Earlier this year, Mozilla announced their project to build and sell a $25 smartphone. The firm, maker of the Firefox web browser and mobile operating system, now says they’ll begin selling the device in India and Indonesia.
The smartphones won’t have all the functions you might find on an iPhone or Samsung Galaxy, but they’ll be a step up from feature phones—traditional handsets with internet connectivity but limited online functionality.
Mozilla has already collaborated with wireless carriers in Europe and Latin America to make affordable smartphones using the firm’s bare bones Firefox mobile operating system, but so far, none are available for less than $60.
“With a $25 price tag, there is no price gap between a smartphone and a feature phone,” Mozilla Chief Operating Officer Gong Li told the WSJ. “This attractive price point would help motivate feature-phone users to switch to smartphones.”
Mozilla will be wading into a pitched battle in India. Other firms are likewise targeting the estimated 71% of India’s mobile users who still use feature phones. According to Indian business periodical The Economic Times, smartphone makers Intex, Spice, and Celkon are planning to launch phones as cheap as $30 (1,800 Indian rupees).
The push to provide affordable smartphones in parts of the world where they’re still rare is only part of the story. Big technology companies, like Google and Facebook, are aiming to bring more people online in emerging markets by providing wireless internet access.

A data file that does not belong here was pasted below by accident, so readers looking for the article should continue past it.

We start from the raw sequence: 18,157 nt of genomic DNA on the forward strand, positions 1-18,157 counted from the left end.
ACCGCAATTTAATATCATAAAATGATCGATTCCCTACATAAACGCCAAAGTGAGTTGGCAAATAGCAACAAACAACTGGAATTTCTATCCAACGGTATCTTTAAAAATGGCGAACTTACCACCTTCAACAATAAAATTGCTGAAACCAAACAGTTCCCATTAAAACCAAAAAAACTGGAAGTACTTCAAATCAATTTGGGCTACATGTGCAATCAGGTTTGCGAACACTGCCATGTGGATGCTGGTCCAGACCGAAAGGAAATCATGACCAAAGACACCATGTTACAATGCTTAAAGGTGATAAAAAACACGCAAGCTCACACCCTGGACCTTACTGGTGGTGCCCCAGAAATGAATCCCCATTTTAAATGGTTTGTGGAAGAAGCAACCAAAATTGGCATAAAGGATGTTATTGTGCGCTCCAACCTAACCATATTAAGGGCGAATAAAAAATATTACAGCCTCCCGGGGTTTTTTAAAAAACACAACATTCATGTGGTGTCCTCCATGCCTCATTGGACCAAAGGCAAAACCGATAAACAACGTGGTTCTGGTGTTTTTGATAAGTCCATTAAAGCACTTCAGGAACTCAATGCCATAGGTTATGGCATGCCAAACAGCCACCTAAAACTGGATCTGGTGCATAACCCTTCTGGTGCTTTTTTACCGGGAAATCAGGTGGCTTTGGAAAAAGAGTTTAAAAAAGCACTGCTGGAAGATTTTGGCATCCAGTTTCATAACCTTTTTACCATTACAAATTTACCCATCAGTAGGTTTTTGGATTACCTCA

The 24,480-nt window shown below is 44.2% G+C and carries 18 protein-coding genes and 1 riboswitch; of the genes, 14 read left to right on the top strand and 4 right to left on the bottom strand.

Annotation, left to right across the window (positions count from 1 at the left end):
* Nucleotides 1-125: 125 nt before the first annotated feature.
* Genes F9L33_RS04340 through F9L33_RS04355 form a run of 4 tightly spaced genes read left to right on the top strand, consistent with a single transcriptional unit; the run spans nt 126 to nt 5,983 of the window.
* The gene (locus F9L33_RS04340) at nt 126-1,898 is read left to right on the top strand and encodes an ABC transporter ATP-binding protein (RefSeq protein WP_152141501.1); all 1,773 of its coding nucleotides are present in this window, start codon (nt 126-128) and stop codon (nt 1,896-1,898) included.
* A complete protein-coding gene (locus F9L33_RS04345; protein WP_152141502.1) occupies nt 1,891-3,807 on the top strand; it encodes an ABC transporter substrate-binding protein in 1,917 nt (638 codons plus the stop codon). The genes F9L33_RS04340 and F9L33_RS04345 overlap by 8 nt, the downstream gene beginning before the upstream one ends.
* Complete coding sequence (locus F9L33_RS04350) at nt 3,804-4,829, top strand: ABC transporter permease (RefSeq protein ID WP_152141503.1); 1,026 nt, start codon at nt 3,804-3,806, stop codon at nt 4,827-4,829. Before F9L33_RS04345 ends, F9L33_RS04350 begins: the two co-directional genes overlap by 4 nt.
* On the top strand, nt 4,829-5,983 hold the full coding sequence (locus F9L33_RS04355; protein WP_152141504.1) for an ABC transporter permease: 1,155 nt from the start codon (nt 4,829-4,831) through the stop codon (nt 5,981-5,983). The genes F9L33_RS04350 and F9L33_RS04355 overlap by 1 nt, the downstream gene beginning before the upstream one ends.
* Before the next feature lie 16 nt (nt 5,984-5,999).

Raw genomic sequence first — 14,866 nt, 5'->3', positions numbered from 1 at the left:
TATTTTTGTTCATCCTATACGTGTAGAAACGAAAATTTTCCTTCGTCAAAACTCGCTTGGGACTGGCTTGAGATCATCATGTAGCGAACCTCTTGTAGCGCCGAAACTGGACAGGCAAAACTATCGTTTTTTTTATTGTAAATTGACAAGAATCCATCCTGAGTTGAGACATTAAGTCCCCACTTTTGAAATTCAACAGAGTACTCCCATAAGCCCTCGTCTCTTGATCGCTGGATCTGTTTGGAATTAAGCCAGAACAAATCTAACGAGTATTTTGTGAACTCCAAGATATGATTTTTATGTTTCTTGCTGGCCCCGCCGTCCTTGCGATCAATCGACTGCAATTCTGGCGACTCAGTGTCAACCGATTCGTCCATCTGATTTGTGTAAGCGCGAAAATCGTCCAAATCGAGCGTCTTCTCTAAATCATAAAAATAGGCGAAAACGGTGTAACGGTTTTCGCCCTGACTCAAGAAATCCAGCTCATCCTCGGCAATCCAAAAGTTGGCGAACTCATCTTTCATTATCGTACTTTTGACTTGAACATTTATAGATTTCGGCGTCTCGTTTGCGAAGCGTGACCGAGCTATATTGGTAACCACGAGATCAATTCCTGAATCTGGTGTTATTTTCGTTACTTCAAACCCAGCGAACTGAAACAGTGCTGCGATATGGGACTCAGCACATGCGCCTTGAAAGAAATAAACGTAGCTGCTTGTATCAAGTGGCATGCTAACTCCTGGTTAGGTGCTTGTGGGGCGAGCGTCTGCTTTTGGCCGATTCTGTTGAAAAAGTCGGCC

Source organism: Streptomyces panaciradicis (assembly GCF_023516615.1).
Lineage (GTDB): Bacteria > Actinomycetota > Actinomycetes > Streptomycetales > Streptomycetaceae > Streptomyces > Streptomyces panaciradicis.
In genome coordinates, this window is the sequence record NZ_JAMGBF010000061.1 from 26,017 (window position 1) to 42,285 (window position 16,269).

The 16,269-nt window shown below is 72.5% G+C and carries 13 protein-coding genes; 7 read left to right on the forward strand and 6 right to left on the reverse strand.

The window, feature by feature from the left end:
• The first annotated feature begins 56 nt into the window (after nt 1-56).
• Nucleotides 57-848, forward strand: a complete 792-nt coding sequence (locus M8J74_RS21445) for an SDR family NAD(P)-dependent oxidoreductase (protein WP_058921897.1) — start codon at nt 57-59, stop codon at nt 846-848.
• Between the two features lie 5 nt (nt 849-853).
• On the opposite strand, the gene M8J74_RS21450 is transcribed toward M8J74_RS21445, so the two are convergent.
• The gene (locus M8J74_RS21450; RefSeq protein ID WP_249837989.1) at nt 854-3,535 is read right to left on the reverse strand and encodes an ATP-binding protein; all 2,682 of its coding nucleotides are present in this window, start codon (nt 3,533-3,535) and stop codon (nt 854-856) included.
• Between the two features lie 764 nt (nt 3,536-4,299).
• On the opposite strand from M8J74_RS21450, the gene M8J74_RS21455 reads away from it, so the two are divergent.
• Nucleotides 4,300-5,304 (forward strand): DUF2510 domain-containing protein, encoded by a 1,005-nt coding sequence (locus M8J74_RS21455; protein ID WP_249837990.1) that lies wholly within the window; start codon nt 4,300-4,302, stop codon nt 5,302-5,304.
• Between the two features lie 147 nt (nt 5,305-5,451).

Facebook recently purchased Ascenta to potentially widen internet access with a global fleet of solar-powered drones. Google, meanwhile, is considering internet providing high-altitude balloons (Project Loon), solar-power drones (Titan Aerospace), and a $1+ billion constellation of small satellites. Space firm, Thales, has even suggested internet providing dirigibles (see above).
The bigger picture?
Connected personal computing is invading every corner of the globe. As Peter Diamandis likes to say, “Right now, a Maasai Warrior on mobile phone has better mobile communications than the president did 25 years ago; and, if they’re on Google, they have access to more information than the president did just 15 years ago.”
Diamandis goes on to note that, with a smartphone, the same individual can access GPS, video conferencing, a camera (for video or stills), a stereo, a library of books, movies, video games, music, and more. He estimates the value of all this bundled and bought 20 years ago would exceed a million dollars.
Added to smartphones, tablet and even basic laptop prices will likely also undergo similarly sharp declines as costs fall and makers try to tap new markets.
If history is a guide, the form factor most widely adopted in emerging markets won’t match preferences in Europe and the US. Forget the details. The point is not how people access the internet, but that they access the internet.
A mere 1% of the world’s population was online in 1995. Three billion will browse the web by the end of 2014. That leaves four billion, or roughly 60% of the world’s population, still offline. But not for long. Google Executive Chairman Eric Schmidt predicted last year that “everyone on Earth will be connected to the internet” by 2020.
An internet connection can join people to family, friends, and colleagues, to markets, and above all, to information. Urbanization and the internet are already facilitating and accelerating the flow and cross-pollination of ideas and innovation. Imagine what happens when we more than double the number of people with internet access?
Image Credit: Mozilla; Thales